Another World Adventures

Bishkek To Singapore (104 Days) Indochina Explorer (Cabs104)

Duration: 104 days
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Join this overland adventure using a range of transport from overland truck to longtail boat - venture off the tourist trail to Kyrgyzstan and follow.

Continue the journey south to South East Asia and explore the riches of the Greater Mekong, ending in the cosmopolitan, ultra-modern metropolis of Singapore. From bush camps on the outstretches of the Tibetan plateau to lodges in the rainforest of Sumatra, an adventure steeped in history, culture and natural wonders.

Highlights

Enjoy the stunning mountain scenery and alpine lakes throughout Kyrgyzstan
Go for a swim in Lake Issyk-Kul, the world's second largest Alpine lake
Our first taste of the Great Wall of China near Jiayuguan
Venture around Lhasa with a guide – one of the highest cities in the world
Travel the scenic Friendship Highway that leads from China to Nepal
Explore the ancient Buddist temples in Luang Prabang
Visit the highest Tibetan Buddhist Monastery in the world Rongbuk
Enjoy a journey on a longtail boat up the Mekong River through Phu Hin Bun National Park
Discover the buddhist monasteries, temples

Why you'll love this adventure

  • Visiting the highest Tibetan Buddhist Monastery in the world Rongbuk
  • A guided tour around the spectacular archaeological site of Angkor Wat
  • Hiking through Gunung Leuser National Park in search of the majestic orangutan
Start
Bishek, Cambodia
Finish
Melaka, Vietnam
Trip Duration
104 Days
Group Size
Min group size 1 and Max group size 10
Activity
Culture, Explorer, Hiking & Trekking, Mixed Activity, Overland Road Trip
Style of Travel
Guided Group, Incentive Travel, Private Departure, Solo Traveller

Dates

From

Monday

9 June 2025

To

Saturday

20 September 2025

This trip can be tailor made for your perfect travel dates. Please make a booking enquiry for more information.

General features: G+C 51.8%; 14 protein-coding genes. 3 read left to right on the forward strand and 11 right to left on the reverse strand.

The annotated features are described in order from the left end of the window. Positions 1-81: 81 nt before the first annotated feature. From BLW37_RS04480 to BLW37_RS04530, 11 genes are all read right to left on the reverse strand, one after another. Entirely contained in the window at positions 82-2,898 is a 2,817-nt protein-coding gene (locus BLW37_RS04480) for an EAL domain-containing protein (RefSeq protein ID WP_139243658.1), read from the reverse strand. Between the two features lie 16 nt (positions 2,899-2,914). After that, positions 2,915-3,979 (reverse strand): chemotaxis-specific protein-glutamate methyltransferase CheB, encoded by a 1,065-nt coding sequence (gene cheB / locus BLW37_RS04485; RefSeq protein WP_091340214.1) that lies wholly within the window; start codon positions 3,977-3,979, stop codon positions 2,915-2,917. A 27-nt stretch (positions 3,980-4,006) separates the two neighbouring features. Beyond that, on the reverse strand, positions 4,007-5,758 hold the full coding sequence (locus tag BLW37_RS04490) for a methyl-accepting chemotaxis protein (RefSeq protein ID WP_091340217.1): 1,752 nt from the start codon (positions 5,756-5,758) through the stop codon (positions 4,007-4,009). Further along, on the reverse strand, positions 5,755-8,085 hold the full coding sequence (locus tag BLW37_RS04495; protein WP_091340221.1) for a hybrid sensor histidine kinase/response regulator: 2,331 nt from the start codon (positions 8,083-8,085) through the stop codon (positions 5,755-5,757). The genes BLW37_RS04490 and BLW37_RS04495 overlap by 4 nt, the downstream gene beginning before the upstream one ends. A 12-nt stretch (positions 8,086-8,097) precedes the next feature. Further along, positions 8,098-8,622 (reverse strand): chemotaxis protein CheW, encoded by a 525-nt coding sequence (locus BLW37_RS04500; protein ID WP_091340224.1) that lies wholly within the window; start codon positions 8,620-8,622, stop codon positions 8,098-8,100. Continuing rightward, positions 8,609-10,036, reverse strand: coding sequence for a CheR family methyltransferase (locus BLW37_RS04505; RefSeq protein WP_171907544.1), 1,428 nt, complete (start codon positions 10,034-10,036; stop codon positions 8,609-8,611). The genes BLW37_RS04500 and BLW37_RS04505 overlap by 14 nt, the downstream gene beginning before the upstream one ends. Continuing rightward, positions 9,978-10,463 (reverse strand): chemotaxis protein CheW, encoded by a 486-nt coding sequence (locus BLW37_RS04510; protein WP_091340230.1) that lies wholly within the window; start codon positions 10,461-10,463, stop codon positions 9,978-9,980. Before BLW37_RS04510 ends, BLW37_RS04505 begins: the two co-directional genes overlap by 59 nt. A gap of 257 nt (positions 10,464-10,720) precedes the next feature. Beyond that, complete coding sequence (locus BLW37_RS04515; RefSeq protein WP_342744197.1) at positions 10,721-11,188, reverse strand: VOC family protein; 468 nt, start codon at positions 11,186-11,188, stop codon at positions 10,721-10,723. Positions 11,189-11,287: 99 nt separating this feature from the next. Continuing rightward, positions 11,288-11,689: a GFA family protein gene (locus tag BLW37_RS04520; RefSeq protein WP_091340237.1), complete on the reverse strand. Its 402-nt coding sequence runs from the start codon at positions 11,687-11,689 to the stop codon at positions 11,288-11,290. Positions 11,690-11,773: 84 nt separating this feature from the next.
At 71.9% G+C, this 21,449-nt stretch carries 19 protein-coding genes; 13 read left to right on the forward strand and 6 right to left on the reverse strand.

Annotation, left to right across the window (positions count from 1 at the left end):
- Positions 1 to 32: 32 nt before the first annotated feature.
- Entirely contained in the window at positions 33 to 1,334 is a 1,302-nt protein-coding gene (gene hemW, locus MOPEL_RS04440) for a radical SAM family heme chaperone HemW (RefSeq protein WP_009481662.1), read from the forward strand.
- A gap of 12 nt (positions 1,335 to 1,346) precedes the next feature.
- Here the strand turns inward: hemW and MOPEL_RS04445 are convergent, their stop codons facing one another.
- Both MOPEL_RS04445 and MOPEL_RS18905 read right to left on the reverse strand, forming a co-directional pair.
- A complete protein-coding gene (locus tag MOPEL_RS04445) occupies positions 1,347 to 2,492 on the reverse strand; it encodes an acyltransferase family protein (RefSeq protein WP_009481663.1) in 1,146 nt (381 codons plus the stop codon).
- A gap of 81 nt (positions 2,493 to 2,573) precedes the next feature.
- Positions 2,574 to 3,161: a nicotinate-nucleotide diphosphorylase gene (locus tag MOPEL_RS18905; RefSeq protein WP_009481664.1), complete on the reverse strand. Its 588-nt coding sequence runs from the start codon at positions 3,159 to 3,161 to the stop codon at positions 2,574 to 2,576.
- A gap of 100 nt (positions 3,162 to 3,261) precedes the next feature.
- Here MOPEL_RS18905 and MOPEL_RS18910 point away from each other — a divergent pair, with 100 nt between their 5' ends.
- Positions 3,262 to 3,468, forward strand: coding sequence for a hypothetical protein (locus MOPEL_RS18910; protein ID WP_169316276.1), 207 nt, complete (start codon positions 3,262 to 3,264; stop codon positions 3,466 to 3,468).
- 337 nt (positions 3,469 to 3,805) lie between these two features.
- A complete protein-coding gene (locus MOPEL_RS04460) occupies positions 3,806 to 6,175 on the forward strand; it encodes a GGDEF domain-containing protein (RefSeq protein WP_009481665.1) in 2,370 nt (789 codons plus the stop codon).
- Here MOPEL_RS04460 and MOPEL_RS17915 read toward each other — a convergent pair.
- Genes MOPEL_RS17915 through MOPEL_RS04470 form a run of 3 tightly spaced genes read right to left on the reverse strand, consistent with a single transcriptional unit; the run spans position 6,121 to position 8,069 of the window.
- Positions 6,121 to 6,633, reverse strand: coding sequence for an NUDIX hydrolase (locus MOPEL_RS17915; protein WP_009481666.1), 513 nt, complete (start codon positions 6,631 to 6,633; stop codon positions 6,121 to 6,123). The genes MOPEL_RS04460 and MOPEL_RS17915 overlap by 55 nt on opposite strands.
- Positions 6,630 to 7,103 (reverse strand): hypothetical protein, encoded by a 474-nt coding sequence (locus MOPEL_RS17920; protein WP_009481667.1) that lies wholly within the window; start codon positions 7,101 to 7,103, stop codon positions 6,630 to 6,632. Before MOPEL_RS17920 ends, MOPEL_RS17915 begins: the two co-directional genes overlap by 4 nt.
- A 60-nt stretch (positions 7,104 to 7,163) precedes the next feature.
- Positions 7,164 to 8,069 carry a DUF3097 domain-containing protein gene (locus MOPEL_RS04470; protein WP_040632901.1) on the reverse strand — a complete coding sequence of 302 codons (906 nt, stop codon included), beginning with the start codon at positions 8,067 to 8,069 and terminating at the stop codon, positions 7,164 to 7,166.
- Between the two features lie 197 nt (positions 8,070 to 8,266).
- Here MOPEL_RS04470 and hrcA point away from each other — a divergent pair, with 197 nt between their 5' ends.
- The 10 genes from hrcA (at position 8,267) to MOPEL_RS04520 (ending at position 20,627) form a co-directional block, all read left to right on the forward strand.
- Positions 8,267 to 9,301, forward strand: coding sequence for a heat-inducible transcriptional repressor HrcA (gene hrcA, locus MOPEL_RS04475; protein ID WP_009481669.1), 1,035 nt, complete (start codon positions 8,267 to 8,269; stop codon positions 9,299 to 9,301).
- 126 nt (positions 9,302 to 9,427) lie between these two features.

Itinerary

This trip includes an action packed itinerary! Please make an enquiry and we'll send you the full itinerary for each day including meals, activities, travel and accommodation.

Enquire Today

What's included

  • Accommodation – approx. 20% camping & 80% simple hotels/hostels/homestay (except ‘Beach Week’ in Thailand)
  • Yurt Stay at Lake Song Kol
  • Tash Rabat Caravanserai
  • Local English speaking Chinese guide for our time in China
  • China Letter of Invitation support and fees
  • Guided tour of the Mogao Caves
  • Tour around Potala Palace & Jokhang Temple (entry not included)
  • Visit to Mt Everest base camp
  • Chengdu Giant Panda Breeding & Research Centre
  • Terracotta Army warriors
  • Visit to the Great Wall of China
  • Longtail boat trip in Phu Hin Bun National Park
  • Great Sacred Stupa (Pha That Luang), Vientiane – entrance fee
  • Walled citadel, Hue – entrance fee
  • War Remnants Museum, Ho Chi Minh City – entrance fee
  • Tuol Sleng Genocide Museum, Phnom Penh – entrance fee and guided tour
  • Killing Fields, Phnom Penh – entrance fee and guided tour
  • Angkor Wat, Siem Reap (1 Day Pass) – entrance fee and guided tour
  • Boat trip from Battambang to Siem Reap including Tonle Sap Lake
  • Wat Phra Kaew & Grand Palace, Bangkok – entrance fee
  • Jungle trek including visit to orangutan feeding station and inner tube river trip, Sumatra
  • Perhentian Islands – entrance fee and speed boat trip
  • Singapore Sling at Raffles
  • Meals – approx. 20%
  • All Transport on Oasis Expedition Truck (Istanbul to Tash Rabat)
  • Transfer from Tash Rabat across the China border to Kashgar
  • All local transport including the Classic High Altitude train from Lhasa to Chengdu (China to Singapore) (excluding Penang-Medan return flights)